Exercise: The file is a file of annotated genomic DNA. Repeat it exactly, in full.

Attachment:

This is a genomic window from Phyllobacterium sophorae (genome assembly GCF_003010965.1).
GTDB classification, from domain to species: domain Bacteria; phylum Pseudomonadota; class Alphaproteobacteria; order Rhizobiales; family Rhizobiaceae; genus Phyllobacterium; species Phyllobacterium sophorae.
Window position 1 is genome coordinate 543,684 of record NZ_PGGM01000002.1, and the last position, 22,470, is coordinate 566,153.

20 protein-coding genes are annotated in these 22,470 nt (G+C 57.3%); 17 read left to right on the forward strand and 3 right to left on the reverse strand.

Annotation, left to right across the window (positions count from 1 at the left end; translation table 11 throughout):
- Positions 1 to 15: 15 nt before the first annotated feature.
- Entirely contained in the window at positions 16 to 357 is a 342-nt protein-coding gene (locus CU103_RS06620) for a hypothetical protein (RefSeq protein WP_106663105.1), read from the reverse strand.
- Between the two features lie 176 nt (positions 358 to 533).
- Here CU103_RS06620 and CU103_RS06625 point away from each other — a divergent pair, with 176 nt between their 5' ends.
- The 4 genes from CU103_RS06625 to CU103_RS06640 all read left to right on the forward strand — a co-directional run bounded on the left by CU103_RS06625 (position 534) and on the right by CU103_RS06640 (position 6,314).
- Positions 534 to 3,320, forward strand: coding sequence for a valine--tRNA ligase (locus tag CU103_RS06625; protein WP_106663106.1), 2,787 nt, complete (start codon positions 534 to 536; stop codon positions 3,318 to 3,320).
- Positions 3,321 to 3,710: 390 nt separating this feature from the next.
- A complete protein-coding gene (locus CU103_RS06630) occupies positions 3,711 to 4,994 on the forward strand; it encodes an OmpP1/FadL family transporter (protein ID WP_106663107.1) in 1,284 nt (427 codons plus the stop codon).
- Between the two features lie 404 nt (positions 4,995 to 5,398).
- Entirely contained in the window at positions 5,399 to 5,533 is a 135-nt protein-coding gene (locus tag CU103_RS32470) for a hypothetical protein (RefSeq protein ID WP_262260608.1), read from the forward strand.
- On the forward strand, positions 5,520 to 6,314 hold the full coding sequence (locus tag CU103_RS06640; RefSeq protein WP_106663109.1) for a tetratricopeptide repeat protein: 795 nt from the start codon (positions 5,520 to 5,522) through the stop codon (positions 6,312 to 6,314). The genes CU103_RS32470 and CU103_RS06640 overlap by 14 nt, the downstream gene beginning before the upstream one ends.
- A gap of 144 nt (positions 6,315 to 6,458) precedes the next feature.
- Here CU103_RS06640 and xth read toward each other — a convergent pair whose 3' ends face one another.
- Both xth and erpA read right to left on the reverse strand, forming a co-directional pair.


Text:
This is a genomic window from Phyllobacterium sophorae (genome assembly GCF_003010965.1).
GTDB classification, from domain to species: domain Bacteria; phylum Pseudomonadota; class Alphaproteobacteria; order Rhizobiales; family Rhizobiaceae; genus Phyllobacterium; species Phyllobacterium sophorae.
Window position 1 is genome coordinate 543,684 of record NZ_PGGM01000002.1, and the last position, 22,470, is coordinate 566,153.

20 protein-coding genes are annotated in these 22,470 nt (G+C 57.3%); 17 read left to right on the forward strand and 3 right to left on the reverse strand.

Annotation, left to right across the window (positions count from 1 at the left end; translation table 11 throughout):
- Positions 1 to 15: 15 nt before the first annotated feature.
- Entirely contained in the window at positions 16 to 357 is a 342-nt protein-coding gene (locus CU103_RS06620) for a hypothetical protein (RefSeq protein WP_106663105.1), read from the reverse strand.
- Between the two features lie 176 nt (positions 358 to 533).
- Here CU103_RS06620 and CU103_RS06625 point away from each other — a divergent pair, with 176 nt between their 5' ends.
- The 4 genes from CU103_RS06625 to CU103_RS06640 all read left to right on the forward strand — a co-directional run bounded on the left by CU103_RS06625 (position 534) and on the right by CU103_RS06640 (position 6,314).
- Positions 534 to 3,320, forward strand: coding sequence for a valine--tRNA ligase (locus tag CU103_RS06625; protein WP_106663106.1), 2,787 nt, complete (start codon positions 534 to 536; stop codon positions 3,318 to 3,320).
- Positions 3,321 to 3,710: 390 nt separating this feature from the next.
- A complete protein-coding gene (locus CU103_RS06630) occupies positions 3,711 to 4,994 on the forward strand; it encodes an OmpP1/FadL family transporter (protein ID WP_106663107.1) in 1,284 nt (427 codons plus the stop codon).
- Between the two features lie 404 nt (positions 4,995 to 5,398).
- Entirely contained in the window at positions 5,399 to 5,533 is a 135-nt protein-coding gene (locus tag CU103_RS32470) for a hypothetical protein (RefSeq protein ID WP_262260608.1), read from the forward strand.
- On the forward strand, positions 5,520 to 6,314 hold the full coding sequence (locus tag CU103_RS06640; RefSeq protein WP_106663109.1) for a tetratricopeptide repeat protein: 795 nt from the start codon (positions 5,520 to 5,522) through the stop codon (positions 6,312 to 6,314). The genes CU103_RS32470 and CU103_RS06640 overlap by 14 nt, the downstream gene beginning before the upstream one ends.
- A gap of 144 nt (positions 6,315 to 6,458) precedes the next feature.
- Here CU103_RS06640 and xth read toward each other — a convergent pair whose 3' ends face one another.
- Both xth and erpA read right to left on the reverse strand, forming a co-directional pair.